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No. 70: Jul-Aug 1990

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Artificial molecule shows 'sign of life'

A synthetic molecule has been found that apparently replicates itself. This seems to be a step on the road to artificial life.

"Julius Rebek, Tjama Tjivikua and Pablo Ballester of the Massachusetts Institute of Technology say that their compound, an amino adenosine triacid ester (AATE), acts as a "template" which combines molecular fragments to make a copy of the original compound. This process is very similar to that used by DNA. The difference is that the biological copying usually needs an enzyme to make it work."

(Emsley, John; "Artificial Molecule Shows 'Sign of Life,'" New Scientist, p. 38, April 28, 1990.)

Comment. No one can say that replication is a "spontaneous" property of inorganic matter. It is truly remarkable that base matter is intrinsically self-organizing and replicating. We know! It is all because the universe just happens to be anthropic.

From Science Frontiers #70, JUL-AUG 1990. 1990-2000 William R. Corliss

Science Frontiers Sourcebook Project Reviewed in:

Quotes

  • "A sourcebook of unexplained phenomena is therefore a valuable addition to a collection of scientific literature. William R. Corliss has provided this in the past with his source books of scientific anomalies in several subjects, and now he has provided it for astronomy. He has done an excellent job of collecting and editing a large amount of material, taken in part from scientific journals and in part from scientific reporting in the popular or semi-scientific press." -- "The Mysterious Universe: A Handbook of Astronomical Anomalies", reviwed by Thomas Gold, Cornell University, in Icarus, vol.41, 1980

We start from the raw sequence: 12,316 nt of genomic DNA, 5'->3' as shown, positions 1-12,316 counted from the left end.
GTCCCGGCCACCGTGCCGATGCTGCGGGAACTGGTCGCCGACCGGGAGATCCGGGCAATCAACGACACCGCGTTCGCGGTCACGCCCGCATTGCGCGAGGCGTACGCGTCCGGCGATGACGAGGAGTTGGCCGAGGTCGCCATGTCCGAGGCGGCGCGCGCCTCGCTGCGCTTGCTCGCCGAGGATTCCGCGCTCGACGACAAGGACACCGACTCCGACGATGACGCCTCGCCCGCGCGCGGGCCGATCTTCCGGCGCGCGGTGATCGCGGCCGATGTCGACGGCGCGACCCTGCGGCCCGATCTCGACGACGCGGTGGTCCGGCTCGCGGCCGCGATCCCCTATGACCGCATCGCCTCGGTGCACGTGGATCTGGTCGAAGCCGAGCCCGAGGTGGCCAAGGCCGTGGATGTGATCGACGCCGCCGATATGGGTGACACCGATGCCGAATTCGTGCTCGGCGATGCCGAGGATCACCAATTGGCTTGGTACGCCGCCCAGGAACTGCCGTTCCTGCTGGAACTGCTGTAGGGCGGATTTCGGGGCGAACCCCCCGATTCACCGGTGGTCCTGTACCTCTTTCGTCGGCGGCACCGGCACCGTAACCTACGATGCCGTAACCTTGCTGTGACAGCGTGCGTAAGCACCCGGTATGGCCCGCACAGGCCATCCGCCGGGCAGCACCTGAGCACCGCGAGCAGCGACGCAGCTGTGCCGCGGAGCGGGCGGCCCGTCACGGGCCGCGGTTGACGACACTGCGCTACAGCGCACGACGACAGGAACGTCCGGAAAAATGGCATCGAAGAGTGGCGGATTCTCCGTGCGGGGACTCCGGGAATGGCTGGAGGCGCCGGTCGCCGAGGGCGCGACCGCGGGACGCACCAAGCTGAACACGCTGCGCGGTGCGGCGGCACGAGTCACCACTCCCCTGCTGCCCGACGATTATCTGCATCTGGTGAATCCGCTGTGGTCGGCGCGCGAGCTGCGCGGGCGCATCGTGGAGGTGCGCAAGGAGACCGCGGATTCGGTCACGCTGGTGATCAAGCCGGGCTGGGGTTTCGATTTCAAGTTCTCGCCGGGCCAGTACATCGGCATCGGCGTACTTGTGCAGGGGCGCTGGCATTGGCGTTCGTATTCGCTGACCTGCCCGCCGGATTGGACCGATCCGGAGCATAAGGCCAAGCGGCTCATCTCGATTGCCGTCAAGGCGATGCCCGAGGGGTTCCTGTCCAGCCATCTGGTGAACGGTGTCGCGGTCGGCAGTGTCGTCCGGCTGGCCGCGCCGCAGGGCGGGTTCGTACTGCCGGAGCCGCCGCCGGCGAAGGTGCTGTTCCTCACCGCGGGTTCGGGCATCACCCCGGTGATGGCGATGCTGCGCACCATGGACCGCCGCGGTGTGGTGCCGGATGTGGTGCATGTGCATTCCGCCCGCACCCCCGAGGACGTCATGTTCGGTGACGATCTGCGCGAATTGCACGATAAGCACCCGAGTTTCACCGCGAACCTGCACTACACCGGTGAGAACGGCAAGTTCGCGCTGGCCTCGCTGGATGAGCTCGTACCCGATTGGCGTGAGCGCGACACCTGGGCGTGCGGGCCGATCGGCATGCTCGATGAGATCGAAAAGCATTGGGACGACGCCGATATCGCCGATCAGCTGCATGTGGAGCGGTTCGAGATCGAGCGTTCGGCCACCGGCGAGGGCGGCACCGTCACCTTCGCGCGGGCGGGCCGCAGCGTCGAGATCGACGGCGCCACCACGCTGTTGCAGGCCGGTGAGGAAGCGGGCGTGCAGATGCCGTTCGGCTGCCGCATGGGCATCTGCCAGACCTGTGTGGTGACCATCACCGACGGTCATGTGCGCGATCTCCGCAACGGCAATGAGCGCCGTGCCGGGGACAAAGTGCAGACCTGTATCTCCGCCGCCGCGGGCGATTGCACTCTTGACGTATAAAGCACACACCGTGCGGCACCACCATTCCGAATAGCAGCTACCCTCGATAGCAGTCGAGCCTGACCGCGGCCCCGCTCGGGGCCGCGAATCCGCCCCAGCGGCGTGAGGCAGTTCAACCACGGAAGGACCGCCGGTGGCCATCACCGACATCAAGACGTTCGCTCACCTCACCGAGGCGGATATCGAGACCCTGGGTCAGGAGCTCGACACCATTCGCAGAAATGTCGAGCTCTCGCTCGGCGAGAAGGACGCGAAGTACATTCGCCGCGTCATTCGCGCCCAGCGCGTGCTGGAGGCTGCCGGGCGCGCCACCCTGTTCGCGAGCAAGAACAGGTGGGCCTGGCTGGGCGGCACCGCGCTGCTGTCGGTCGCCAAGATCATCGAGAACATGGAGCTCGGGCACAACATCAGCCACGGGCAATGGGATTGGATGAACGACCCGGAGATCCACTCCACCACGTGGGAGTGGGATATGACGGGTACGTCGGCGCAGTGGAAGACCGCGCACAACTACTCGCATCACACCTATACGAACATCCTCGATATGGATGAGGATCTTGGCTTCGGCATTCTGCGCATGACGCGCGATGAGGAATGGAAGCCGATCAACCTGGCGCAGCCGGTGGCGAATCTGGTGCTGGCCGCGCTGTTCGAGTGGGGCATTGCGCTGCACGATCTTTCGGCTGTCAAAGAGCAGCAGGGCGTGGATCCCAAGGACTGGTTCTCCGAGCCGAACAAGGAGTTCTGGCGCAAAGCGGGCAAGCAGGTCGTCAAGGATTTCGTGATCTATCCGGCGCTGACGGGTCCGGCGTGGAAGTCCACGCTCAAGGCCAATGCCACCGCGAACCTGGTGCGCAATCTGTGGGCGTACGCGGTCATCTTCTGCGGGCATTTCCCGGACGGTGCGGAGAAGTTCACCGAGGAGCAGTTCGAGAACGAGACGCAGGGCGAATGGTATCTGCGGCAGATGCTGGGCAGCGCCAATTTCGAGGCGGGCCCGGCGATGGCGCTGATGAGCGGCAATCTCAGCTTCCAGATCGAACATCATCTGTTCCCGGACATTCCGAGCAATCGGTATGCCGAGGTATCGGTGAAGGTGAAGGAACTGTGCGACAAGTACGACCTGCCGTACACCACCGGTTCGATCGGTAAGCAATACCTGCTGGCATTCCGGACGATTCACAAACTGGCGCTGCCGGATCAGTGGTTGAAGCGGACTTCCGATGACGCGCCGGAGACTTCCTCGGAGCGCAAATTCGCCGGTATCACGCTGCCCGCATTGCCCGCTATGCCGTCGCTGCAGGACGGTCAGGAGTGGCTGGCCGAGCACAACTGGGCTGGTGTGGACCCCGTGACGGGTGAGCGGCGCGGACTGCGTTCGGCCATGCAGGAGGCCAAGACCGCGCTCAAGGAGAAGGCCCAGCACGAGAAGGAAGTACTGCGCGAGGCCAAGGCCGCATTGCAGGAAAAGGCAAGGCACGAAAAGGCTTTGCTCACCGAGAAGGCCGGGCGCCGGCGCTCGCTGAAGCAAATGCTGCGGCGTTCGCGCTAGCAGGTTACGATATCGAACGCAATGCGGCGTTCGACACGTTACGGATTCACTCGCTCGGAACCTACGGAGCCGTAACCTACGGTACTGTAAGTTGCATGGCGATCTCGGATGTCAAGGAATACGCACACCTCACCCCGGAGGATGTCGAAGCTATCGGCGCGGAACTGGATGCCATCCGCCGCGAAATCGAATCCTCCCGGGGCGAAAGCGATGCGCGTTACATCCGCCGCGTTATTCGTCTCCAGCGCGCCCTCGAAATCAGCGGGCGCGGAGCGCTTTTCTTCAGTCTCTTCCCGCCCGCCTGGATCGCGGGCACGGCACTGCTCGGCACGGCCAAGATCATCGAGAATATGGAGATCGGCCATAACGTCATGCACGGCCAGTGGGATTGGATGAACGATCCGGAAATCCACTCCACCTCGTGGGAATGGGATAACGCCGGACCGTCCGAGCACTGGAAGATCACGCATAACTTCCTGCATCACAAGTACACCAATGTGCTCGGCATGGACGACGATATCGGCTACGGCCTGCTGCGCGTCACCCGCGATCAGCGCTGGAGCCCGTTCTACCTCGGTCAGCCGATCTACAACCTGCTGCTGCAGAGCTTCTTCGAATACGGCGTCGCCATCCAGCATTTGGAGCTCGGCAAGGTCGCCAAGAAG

• "An interesting, systematic presentation of unusual weather [..] This book is recommended for a general audience" --"Corliss, William R., Tornados, Dark Days, Anomalous Precipitation, and Related Weather Phenomena, Sourcebook Project, 1983.", revieweed in Choice, September 1983
  • "..the science is necessarily somewhat speculative, but Corliss's symthesis is based on reputable sources." -- "Corliss, William R. (Compiler). Lightning, Auroras, Nocturnal Lights, and Related Luminous Phenomena" reviwed by Joseph M. Moran, Univ. of Wisconsin in Science Books and Films, Sep/Oct 1983

  • "Before opening the book, I set certain standards that a volume which treads into dangerous grounds grounds like this must meet. The author scrupulously met, or even exceeded those standards. Each phenomenon is exhaustively documented, with references to scientific journals [..] and extensive quotations" -- "Book Review: The moon and planets: a catalog of astronomical anomalies", The Sourcebook Project, 1985., Corliss, W. R., Journal of the Royal Astronomical Society of Canada, Vol. 81, no. 1 (1987), p. 24., 02/1987